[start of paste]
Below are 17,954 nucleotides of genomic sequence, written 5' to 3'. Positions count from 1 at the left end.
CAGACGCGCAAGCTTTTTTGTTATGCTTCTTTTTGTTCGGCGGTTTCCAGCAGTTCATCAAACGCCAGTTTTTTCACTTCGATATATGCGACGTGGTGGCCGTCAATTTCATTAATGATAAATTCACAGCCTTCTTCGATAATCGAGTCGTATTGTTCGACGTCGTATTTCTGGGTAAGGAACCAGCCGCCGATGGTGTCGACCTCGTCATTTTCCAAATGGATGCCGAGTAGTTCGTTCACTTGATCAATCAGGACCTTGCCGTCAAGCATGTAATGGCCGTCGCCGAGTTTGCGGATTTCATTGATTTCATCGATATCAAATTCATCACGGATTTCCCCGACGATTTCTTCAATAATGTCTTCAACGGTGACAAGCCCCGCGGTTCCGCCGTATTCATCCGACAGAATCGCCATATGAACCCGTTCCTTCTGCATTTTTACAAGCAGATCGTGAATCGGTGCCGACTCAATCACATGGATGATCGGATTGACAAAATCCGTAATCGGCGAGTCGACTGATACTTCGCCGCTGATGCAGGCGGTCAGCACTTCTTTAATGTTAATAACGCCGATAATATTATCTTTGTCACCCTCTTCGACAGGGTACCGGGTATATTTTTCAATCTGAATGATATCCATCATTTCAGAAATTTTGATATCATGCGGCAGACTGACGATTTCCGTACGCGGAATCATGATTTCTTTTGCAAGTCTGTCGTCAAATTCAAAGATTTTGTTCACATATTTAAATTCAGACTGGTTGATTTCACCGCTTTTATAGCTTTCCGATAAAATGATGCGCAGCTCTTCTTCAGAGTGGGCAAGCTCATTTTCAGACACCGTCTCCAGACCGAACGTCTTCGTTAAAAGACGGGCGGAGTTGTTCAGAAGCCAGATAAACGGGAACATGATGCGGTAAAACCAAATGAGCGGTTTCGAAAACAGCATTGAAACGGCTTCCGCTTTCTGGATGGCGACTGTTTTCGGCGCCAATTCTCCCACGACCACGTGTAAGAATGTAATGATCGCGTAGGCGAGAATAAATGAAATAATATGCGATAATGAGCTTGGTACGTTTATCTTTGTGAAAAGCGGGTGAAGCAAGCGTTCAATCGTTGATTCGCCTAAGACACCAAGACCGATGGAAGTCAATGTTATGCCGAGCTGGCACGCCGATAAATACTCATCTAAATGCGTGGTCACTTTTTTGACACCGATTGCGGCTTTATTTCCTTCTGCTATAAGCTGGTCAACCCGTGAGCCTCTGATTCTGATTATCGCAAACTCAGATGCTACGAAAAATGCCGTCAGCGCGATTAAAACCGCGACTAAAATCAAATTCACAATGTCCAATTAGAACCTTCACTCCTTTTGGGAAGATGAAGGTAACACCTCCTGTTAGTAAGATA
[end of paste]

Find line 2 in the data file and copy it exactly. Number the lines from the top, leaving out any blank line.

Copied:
CAGACGCGCAAGCTTTTTTGTTATGCTTCTTTTTGTTCGGCGGTTTCCAGCAGTTCATCAAACGCCAGTTTTTTCACTTCGATATATGCGACGTGGTGGCCGTCAATTTCATTAATGATAAATTCACAGCCTTCTTCGATAATCGAGTCGTATTGTTCGACGTCGTATTTCTGGGTAAGGAACCAGCCGCCGATGGTGTCGACCTCGTCATTTTCCAAATGGATGCCGAGTAGTTCGTTCACTTGATCAATCAGGACCTTGCCGTCAAGCATGTAATGGCCGTCGCCGAGTTTGCGGATTTCATTGATTTCATCGATATCAAATTCATCACGGATTTCCCCGACGATTTCTTCAATAATGTCTTCAACGGTGACAAGCCCCGCGGTTCCGCCGTATTCATCCGACAGAATCGCCATATGAACCCGTTCCTTCTGCATTTTTACAAGCAGATCGTGAATCGGTGCCGACTCAATCACATGGATGATCGGATTGACAAAATCCGTAATCGGCGAGTCGACTGATACTTCGCCGCTGATGCAGGCGGTCAGCACTTCTTTAATGTTAATAACGCCGATAATATTATCTTTGTCACCCTCTTCGACAGGGTACCGGGTATATTTTTCAATCTGAATGATATCCATCATTTCAGAAATTTTGATATCATGCGGCAGACTGACGATTTCCGTACGCGGAATCATGATTTCTTTTGCAAGTCTGTCGTCAAATTCAAAGATTTTGTTCACATATTTAAATTCAGACTGGTTGATTTCACCGCTTTTATAGCTTTCCGATAAAATGATGCGCAGCTCTTCTTCAGAGTGGGCAAGCTCATTTTCAGACACCGTCTCCAGACCGAACGTCTTCGTTAAAAGACGGGCGGAGTTGTTCAGAAGCCAGATAAACGGGAACATGATGCGGTAAAACCAAATGAGCGGTTTCGAAAACAGCATTGAAACGGCTTCCGCTTTCTGGATGGCGACTGTTTTCGGCGCCAATTCTCCCACGACCACGTGTAAGAATGTAATGATCGCGTAGGCGAGAATAAATGAAATAATATGCGATAATGAGCTTGGTACGTTTATCTTTGTGAAAAGCGGGTGAAGCAAGCGTTCAATCGTTGATTCGCCTAAGACACCAAGACCGATGGAAGTCAATGTTATGCCGAGCTGGCACGCCGATAAATACTCATCTAAATGCGTGGTCACTTTTTTGACACCGATTGCGGCTTTATTTCCTTCTGCTATAAGCTGGTCAACCCGTGAGCCTCTGATTCTGATTATCGCAAACTCAGATGCTACGAAAAATGCCGTCAGCGCGATTAAAACCGCGACTAAAATCAAATTCACAATGTCCAATTAGAACCTTCACTCCTTTTGGGAAGATGAAGGTAACACCTCCTGTTAGTAAGATA